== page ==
________________ CM . . . . Volume XIX Number 19. . . .January 18, 2013


The White Bicycle.

Beverley Brenna.
Markham, ON: Red Deer Press/Fitzhenry & Whiteside, 2012.
198 pp., pbk., $12.95.
ISBN 978-0-88995-483-0.

Subject Headings:
Asperger’s syndrome-Juvenile fiction.
Autonomy in adolescence-Juvenile fiction.

Grades 8 and up / Ages 13 and up.

Review by Kristin Butcher.

**** /4



I wonder when my mother started making me anxious, instead of making me calm. When I was little and she was in my classroom, sitting on a chair with her flowered handbag on the floor, I felt happy and relieved that she was there. She doesn't make me feel happy and relieved any more. This might be the difference between an island of stability and a prison.


In 2005, Beverley Brenna published Wild Orchid and introduced readers to Taylor Jane Simon, an 18-year-old girl with Asperger's Syndrome, a condition characterized by autistic-like behaviours. In 2010, Brenna came back with Waiting for No One, and readers followed Taylor as she ventured further along the road to independence via university, a trip to Wyoming, and a part-time job at a bookstore. Now Taylor has returned for the third and final time in The White Bicycle.

     In this installment, Taylor, her mother, her mother's boyfriend, and his two sons, Luke and Martin, are spending the summer in the south of France. Martin has cerebral palsy, and Taylor has been hired to be his personal care assistant during the mornings. This is a position she plans on adding to her resume in the hope that it will help her secure a good job when she returns to Saskatoon, something she knows she must have if she is ever to assert her independence from her mother and find her own way in the world.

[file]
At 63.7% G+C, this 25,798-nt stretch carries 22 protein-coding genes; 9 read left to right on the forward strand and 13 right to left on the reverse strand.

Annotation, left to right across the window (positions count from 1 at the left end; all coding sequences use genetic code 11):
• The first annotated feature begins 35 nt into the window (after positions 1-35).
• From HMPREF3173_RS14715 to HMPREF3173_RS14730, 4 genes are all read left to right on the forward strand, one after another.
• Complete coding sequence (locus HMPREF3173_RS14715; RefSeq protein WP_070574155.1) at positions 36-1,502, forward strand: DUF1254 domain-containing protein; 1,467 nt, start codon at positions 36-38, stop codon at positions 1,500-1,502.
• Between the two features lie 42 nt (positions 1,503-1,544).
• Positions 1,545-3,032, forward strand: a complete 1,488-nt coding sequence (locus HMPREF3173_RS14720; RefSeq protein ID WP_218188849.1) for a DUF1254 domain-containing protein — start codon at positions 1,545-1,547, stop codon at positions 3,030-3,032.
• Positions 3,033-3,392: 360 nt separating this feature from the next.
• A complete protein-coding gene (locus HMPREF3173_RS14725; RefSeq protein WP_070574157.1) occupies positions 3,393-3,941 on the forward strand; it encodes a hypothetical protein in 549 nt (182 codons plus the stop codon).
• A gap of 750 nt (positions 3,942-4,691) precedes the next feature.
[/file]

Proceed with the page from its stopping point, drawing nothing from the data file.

Taylor's condition wasn't diagnosed until she was eleven and, as a result, her inability to socialize in acceptable ways was misinterpreted by her teachers and classmates, and their reactions caused even more difficulties, including bullying and undeserved chastisement. Needless to say, Taylor's early school memories are not happy ones.

     Once diagnosed, professionals helped Taylor understand how she is different and gave her strategies to help her cope with those differences. She still struggles with language and communication, but she now knows how to tackle things out that don't make sense and to walk away when they threaten to overwhelm her. She is also better at controlling her emotions and her obsessive-compulsive tendency to clean when she is upset.

     One of her goals while in France is to examine her past and align it with her hopes for the future. Toward this end she is keeping a journal.

This journal is to investigate my thoughts and feelings, like my English teacher advised me to do. It is to take the steps I have collected in my journey so far—en cachette, the French would say—and privately explore them as best I can. It is also to write about the dreams that carry me forward. It is not to blame anyone for my misery, or my joy; it just tells it like it is.

     Taylor is also embracing the teachings of existential philosopher Jean-Paul Sartre to help her make sense of who she is and lead her toward independence.

There is a little gray book on the wooden bookshelf in my bedroom here in France that intrigues me. It is a discussion of consciousness, by Jean-Paul Sartre. Jean-Paul Sartre says that it is critical to select the order of our bits of knowledge, to set things out in a way that makes sense in our own personal search for freedom. That is what I am considering now as I sort through my memories and begin this journal. What to put first, what to put second, and where to place all the things that must somehow fit together to compose a person, to create a life. My life, such as it is.

     The White Bicycle is the vehicle for Taylor's journey to personal understanding and what it means to be independent. One cannot help but observe this more mature Taylor and reflect on who she was two books ago and marvel at how she has grown. This novel rounds out Taylor's development perfectly, and the reader is hopeful for her future. As Brenna, herself, says—having Asperger's means seeing the world in a different way, not in a defective way.

Highly Recommended.

Kristin Butcher is a writer who lives in Campbell River, BC.

To comment on this title or this review, send mail to cm@umanitoba.ca.

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